Friday, November 14, 2014

Notes from a novice quilter

Last month, I finished up my first twin-sized quilt! Here it is in all its wonky glory:

Scrap quilt

This is a scrap quilt in the truest sense of the word. Honest-to-goodness scraps, recycled -- some old shirts of Douglas' and my dad's, an old pillowcase, sewing project scraps, etc. It was backed with an old sheet. The only thing I paid for was the batting, which I think was about six bucks at Walmart.

This was a "learn by experience" project for me, so I didn't want to spend a lot of money on it. I'm quite comfortable in the realm of garment sewing, but quilting is a whole different world. I had to Google a lot of things as I went along. :) I'm writing down some things I learned, for any other complete novices out there reading this. (And if you are more experienced and see a correction or addition that needs to be made to my list, please let me know in the comments!)
  • Use a rotary cutter as much as possible. Don't cut out your squares or shapes by hand if you can use a rotary cutter instead!
  • When you are piecing your quilt top, set your stitch length a little smaller. I set mine at 2.
  • Utilize chain piecing.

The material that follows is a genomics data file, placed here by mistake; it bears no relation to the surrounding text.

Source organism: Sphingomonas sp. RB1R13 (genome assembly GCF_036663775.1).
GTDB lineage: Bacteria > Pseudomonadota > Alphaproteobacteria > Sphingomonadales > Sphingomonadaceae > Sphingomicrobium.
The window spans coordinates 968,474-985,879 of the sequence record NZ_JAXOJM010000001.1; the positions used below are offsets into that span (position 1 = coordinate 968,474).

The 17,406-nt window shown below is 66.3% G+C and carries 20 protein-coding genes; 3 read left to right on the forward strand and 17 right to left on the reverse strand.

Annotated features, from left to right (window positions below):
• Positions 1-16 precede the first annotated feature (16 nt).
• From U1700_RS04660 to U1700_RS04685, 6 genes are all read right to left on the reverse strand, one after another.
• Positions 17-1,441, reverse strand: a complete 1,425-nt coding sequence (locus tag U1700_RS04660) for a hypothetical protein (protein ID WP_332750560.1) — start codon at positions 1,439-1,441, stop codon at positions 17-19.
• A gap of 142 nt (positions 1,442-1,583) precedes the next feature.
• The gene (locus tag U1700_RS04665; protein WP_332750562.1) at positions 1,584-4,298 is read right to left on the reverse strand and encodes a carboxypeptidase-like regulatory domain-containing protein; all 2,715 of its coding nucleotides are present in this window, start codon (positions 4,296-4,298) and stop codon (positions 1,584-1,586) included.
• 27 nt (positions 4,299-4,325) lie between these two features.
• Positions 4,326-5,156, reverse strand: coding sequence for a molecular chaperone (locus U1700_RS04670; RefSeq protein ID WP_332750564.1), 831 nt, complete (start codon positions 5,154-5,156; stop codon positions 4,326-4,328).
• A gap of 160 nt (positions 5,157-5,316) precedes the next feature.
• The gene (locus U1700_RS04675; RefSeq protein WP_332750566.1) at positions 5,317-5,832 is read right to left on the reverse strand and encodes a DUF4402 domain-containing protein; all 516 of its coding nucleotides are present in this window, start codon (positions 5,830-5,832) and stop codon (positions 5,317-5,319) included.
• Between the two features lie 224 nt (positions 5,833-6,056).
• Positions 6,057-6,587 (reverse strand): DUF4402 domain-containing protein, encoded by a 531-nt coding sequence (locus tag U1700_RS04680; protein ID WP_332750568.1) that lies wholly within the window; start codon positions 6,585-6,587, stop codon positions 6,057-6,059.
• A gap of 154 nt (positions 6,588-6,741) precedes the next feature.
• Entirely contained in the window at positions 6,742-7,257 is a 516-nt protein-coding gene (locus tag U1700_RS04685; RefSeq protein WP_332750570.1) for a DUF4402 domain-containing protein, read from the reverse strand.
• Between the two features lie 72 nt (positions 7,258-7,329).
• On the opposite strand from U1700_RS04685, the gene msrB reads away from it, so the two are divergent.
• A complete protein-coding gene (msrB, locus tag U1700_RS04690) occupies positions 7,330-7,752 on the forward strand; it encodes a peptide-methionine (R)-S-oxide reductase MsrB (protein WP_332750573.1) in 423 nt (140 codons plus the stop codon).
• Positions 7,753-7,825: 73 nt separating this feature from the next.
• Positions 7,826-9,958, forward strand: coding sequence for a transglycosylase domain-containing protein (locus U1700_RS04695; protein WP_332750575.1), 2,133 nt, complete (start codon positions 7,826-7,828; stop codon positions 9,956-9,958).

• No need to press seams open. Press them to one side or the other.
  • I hand-basted this quilt together using a plain ol' needle and thread, because I was using what I had, but it was fairly time-consuming and cumbersome. Next time I would probably spring for some basting spray -- I haven't used any before, but I'm guessing it would be easier and faster.
  • When quilting with my walking foot, I set my stitch length a bit longer, at 3.
  • I decided to "stitch in the ditch" because I thought that it would be easy. Nope. It's actually pretty tricky!
  • I used this method to machine bind my quilt. It was adequate, but there were some spots on the back that didn't get "caught" by the stitching. Perhaps I should have pinned more. I wonder if using basting tape would help? I just couldn't face all that hand-stitching!
  • Last but not least... quilting takes a long time. It is a big project. Only embark on a quilt if you love the fabrics and design (even though I usually love scrap quilts, I am pretty "meh" about this one).
Right now, the quilt is on Edmund's bed, as he really needed a warm quilt! It's serving its purpose. I told the kids they can drag it around, make tents with it, etc. I don't mind if it gets dirty and well-used. Now that I've got a little experience under my belt, I have some more ideas and plan to make two more twin-sized quilts for the big kids. Looking forward to learning more as I go along!